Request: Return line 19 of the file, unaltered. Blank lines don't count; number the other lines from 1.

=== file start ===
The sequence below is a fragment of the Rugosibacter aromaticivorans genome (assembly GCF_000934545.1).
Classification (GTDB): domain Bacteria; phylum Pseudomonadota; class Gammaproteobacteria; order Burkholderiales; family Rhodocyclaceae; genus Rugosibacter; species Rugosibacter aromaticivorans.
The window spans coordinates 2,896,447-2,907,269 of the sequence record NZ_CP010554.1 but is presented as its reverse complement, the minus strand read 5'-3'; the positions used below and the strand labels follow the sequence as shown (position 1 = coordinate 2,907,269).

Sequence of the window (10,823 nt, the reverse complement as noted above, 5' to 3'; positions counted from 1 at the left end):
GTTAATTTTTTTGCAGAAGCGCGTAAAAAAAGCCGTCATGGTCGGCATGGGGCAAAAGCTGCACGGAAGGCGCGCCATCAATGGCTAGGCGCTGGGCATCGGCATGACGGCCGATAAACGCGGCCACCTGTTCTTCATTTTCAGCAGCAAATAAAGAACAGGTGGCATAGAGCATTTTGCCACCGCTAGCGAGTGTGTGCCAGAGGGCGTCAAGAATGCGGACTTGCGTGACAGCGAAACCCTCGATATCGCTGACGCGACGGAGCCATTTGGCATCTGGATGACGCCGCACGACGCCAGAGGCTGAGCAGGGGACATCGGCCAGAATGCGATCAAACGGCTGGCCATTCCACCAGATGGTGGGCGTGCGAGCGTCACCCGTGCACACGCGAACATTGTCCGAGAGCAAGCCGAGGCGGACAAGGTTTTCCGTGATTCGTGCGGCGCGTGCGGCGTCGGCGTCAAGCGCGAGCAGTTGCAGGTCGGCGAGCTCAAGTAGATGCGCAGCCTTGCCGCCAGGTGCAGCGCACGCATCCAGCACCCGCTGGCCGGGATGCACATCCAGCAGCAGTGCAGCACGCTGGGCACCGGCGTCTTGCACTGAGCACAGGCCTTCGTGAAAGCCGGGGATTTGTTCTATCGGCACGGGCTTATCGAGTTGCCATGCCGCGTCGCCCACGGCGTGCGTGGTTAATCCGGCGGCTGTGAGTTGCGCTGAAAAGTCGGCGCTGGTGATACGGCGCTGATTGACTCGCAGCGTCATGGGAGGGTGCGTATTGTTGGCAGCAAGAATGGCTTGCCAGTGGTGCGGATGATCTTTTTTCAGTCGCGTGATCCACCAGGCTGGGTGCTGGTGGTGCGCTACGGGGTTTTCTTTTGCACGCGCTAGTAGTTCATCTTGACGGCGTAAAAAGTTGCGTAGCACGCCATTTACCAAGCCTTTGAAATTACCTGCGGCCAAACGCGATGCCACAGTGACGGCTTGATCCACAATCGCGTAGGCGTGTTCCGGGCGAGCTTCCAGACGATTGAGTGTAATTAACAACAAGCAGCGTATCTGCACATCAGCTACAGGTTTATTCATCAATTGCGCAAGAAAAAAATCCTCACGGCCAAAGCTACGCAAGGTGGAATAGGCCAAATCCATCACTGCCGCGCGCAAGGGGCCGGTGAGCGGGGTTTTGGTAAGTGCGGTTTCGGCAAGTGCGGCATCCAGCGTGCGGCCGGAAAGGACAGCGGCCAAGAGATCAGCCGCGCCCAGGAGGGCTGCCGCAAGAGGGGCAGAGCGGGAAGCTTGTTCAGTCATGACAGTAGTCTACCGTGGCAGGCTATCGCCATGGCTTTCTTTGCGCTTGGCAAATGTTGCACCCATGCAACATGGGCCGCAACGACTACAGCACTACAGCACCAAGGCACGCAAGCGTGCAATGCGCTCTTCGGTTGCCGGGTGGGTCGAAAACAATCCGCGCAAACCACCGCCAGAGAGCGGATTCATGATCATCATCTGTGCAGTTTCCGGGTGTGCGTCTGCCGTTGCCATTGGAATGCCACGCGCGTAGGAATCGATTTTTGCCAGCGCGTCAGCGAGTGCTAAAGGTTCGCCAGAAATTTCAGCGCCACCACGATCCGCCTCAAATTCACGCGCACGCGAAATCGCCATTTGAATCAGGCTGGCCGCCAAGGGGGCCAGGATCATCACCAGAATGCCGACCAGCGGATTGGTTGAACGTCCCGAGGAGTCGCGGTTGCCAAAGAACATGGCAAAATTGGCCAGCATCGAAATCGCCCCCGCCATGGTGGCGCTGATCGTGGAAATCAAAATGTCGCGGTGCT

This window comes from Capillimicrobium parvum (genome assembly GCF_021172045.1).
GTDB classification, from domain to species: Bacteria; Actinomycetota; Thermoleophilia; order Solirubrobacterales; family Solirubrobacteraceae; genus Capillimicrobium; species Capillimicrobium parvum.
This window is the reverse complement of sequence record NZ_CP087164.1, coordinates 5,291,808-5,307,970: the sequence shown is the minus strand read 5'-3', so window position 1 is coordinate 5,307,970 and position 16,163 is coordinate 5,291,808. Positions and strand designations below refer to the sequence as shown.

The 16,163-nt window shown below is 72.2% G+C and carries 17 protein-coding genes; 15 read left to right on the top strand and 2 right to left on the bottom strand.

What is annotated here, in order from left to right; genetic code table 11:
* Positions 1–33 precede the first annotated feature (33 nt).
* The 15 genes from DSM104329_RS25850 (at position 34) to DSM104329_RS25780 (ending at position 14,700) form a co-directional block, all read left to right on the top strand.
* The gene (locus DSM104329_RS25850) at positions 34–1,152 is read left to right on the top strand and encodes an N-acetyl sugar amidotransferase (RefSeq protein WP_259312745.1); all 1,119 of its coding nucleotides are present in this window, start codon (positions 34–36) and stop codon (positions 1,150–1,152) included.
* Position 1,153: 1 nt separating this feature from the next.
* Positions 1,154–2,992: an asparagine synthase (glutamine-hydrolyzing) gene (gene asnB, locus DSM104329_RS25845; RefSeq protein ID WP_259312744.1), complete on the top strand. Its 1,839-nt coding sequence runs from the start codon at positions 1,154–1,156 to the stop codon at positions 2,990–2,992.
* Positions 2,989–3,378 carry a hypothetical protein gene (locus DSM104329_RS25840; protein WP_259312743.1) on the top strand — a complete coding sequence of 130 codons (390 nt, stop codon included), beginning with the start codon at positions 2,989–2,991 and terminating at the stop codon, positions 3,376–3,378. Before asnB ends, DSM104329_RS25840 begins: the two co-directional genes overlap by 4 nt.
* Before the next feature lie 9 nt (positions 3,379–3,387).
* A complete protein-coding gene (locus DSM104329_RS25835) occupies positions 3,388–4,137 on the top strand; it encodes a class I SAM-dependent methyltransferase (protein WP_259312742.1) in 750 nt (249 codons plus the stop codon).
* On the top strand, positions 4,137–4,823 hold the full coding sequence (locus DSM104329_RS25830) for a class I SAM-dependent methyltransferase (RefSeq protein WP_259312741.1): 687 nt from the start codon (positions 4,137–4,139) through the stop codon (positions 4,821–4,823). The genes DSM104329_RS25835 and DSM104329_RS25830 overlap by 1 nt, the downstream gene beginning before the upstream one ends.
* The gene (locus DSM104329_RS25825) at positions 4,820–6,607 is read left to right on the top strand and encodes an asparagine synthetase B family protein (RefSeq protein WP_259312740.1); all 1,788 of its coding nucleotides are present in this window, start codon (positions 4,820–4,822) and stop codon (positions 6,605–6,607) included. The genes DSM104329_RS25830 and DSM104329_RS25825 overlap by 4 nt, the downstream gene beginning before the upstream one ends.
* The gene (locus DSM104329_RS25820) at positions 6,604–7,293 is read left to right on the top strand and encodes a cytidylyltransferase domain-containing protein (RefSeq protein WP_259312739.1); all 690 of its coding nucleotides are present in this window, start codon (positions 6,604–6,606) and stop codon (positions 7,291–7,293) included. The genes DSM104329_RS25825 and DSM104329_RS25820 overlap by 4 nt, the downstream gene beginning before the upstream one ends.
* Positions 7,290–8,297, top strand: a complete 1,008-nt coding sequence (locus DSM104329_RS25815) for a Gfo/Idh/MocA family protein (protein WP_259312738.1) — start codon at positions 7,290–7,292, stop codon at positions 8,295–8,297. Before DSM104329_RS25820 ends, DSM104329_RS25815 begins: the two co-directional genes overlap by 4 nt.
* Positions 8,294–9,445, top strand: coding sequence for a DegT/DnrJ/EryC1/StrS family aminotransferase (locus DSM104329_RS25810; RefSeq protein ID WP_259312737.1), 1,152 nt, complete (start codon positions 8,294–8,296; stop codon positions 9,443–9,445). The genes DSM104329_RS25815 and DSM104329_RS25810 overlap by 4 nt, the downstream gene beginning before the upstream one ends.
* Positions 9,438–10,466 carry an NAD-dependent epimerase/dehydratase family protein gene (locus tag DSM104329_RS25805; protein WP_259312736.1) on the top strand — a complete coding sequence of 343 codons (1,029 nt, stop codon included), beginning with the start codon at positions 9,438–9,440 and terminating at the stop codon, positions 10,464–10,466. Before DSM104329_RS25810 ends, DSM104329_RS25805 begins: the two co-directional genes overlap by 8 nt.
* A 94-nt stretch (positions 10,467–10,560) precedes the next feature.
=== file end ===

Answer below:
* On the top strand, positions 4,137–4,823 hold the full coding sequence (locus DSM104329_RS25830) for a class I SAM-dependent methyltransferase (RefSeq protein WP_259312741.1): 687 nt from the start codon (positions 4,137–4,139) through the stop codon (positions 4,821–4,823). The genes DSM104329_RS25835 and DSM104329_RS25830 overlap by 1 nt, the downstream gene beginning before the upstream one ends.